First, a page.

If the Boston bombers had been so-called “Tea Party extremists” would their affiliation with the political advocacy group be an issue? You can bet every last nickel it would be the primary focus. Yet now we’re already being lectured that the religion of the “alleged” Boston bombers should not be an issue.
Move along, nothing to see here.
Again and again the grainy FBI videos flickered across TV screens Thursday, and the whole nation leaned in to study two nameless young men in backpacks.
But their faces and clothing revealed nothing as they strolled toward the site of the Boston Marathon bombings. The alleged killers looked like two ordinary Americans in baseball caps.
Then, overnight, came their names, news of a high-speed police chase, a fatal gun battle, and clues to their identities. They were immigrants. Ethnically Chechen.
They were Muslim.
“Unfortunately, there’s a double standard in the public’s view when an atrocity like this hits,” said Qasim Rashid, national spokesman for the national Ahmadiyya Muslim community.
“Who asked what religion Adam Lanza was?” asked Rashid, referring to the young man who mowed down 20 schoolchildren and six adults in Newtown, Conn., last year.
“If a non-Muslim commits an act of terrorism, they are thought of as responsible only for themselves. But when a Muslim, the entire Muslim community is brought in.”
“A terrorist is a terrorist. A killer is a killer,” said Quresh Dahodwala, a nuclear physicist who lives in Cherry Hill. “To identify them with their religion is not fair.”
“I am appalled. My heart goes out to all the victims” of the Boston bombings, said Dahodwala, a leader in the South Jersey Muslim community who helped create mosques in Cherry Hill and Voorhees.
“But it is a human tragedy,” he said. The religion of the alleged bombers “cannot be an issue in this whole story.”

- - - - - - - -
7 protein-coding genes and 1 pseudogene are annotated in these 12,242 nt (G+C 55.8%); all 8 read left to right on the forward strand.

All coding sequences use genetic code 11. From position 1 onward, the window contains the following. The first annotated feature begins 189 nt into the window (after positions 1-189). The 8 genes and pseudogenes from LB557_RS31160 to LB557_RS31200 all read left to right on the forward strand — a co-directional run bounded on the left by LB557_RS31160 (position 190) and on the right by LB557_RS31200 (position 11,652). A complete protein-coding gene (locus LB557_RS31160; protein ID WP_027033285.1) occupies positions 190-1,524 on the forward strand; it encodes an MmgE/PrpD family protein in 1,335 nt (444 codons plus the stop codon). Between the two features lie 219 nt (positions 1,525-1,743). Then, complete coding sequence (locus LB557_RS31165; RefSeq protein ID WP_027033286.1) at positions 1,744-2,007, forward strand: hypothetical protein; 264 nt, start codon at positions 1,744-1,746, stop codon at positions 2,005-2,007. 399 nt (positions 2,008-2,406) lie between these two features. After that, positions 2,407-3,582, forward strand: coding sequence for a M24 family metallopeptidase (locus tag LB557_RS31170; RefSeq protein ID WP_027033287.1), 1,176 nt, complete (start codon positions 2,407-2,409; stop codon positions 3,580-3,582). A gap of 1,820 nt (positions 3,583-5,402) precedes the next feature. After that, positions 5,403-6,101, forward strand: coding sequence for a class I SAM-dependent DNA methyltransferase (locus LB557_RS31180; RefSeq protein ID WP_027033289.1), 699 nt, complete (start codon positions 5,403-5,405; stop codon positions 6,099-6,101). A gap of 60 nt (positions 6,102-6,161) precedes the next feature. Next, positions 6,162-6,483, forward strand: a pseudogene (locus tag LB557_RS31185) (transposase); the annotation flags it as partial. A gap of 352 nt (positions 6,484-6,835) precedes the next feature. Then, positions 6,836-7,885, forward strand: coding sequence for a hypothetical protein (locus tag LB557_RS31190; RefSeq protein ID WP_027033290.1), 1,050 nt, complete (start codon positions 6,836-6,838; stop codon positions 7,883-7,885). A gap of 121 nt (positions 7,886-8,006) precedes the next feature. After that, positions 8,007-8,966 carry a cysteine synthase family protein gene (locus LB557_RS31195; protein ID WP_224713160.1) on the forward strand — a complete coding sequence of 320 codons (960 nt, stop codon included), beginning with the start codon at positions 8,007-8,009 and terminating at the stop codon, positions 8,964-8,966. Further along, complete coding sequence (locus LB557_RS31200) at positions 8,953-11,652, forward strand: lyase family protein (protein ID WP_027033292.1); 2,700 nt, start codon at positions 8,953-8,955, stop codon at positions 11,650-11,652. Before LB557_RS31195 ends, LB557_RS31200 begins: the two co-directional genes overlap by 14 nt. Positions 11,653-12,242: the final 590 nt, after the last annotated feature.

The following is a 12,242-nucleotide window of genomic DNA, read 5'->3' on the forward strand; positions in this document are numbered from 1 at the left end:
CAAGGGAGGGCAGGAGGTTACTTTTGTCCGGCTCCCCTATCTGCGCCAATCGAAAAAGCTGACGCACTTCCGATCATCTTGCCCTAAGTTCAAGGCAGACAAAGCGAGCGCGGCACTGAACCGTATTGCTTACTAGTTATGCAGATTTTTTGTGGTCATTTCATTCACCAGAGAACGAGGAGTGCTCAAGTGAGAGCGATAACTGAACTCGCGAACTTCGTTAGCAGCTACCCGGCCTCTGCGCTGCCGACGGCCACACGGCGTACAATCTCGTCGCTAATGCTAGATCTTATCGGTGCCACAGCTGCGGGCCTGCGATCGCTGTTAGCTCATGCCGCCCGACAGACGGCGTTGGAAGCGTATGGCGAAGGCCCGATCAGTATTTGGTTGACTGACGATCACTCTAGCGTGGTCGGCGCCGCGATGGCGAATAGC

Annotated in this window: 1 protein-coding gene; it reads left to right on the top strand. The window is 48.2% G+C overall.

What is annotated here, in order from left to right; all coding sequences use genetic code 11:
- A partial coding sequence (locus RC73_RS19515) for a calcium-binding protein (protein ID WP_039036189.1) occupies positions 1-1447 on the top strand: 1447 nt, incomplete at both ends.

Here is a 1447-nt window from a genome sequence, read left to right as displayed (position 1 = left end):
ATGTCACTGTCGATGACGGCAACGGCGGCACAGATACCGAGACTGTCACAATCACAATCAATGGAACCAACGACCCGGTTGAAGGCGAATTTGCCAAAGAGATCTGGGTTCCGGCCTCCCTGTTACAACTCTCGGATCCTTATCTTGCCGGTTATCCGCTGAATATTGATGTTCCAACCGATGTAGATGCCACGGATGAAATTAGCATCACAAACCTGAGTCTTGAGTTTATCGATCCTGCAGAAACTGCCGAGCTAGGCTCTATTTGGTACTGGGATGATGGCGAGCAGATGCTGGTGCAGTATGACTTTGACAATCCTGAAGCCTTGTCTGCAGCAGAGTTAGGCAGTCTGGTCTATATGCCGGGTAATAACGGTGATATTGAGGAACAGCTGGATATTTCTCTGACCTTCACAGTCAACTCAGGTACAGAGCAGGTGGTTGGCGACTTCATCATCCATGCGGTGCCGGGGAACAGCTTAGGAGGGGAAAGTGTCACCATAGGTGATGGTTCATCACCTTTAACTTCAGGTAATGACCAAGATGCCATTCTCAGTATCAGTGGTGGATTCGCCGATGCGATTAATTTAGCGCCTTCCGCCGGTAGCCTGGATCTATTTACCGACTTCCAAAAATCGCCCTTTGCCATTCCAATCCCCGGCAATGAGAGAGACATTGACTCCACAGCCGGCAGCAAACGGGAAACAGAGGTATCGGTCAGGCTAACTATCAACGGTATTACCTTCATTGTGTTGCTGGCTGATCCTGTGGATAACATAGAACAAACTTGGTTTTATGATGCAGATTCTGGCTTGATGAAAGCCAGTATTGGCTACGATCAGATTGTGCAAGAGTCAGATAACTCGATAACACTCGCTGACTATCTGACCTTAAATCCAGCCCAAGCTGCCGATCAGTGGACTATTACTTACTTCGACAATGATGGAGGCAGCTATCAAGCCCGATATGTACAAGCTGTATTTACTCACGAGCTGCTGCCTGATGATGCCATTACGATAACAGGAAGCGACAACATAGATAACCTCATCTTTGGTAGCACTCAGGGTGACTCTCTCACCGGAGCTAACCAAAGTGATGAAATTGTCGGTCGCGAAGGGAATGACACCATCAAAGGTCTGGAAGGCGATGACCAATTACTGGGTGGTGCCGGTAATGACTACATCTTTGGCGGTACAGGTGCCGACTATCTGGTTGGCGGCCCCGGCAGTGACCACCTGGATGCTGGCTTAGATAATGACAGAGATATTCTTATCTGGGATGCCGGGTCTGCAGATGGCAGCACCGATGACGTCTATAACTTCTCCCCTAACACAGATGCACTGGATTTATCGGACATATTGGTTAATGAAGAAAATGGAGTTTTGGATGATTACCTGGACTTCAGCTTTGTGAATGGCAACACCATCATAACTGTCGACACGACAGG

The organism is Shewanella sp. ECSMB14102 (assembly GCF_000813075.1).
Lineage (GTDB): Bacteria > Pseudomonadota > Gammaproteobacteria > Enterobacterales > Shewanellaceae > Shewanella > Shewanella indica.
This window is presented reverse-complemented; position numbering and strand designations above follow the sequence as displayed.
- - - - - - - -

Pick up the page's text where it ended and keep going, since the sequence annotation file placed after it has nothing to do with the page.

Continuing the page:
The worst part of all this according to the terror co-conspirators at CAIR? It’s the hate-mongers!
Ibrahim Hooper, CAIR’s national spokesman in Washington, said the Boston bombings had “brought out the usual hate-mongers” on the Internet who “exploit these kinds of incidents to further their anti-Islamic agendas.”
“But I believe we as a nation have matured [since the 911 attacks] past the point where most people react reflexively to these kinds of incidents.”
As if the left doesn’t react reflexively before the facts are known. From last Tuesday, the day after the bombings in Boston:
The journalists of Good Morning America on Tuesday pointed a speculative finger in the wake of the Boston bombing. An ABC graphic wondered, “Could this be homegrown terror?” In a segment full of guesses, reporter Pierre Thomas featured leftist Mark Potok, the man who labeled the Family Research Council (FRC) a “hate group.”
Regarding the date that the explosion occurred on, Potok linked, “The real Patriots Day is April 19th. That is the date that counts for people on the extreme right in the United States.” Other than Potok, no other expert voices were featured in the segment. News anchor Josh Elliott backed up Potok’s assertions, theorizing, “One big clue could be Monday’s date, April 15th. The anniversaries of some of the most harrowing incidents in domestic terror are coming this week.” Thomas then went on to highlight David Koresh and the Oklahoma City bombing. The justification? They also happened in April.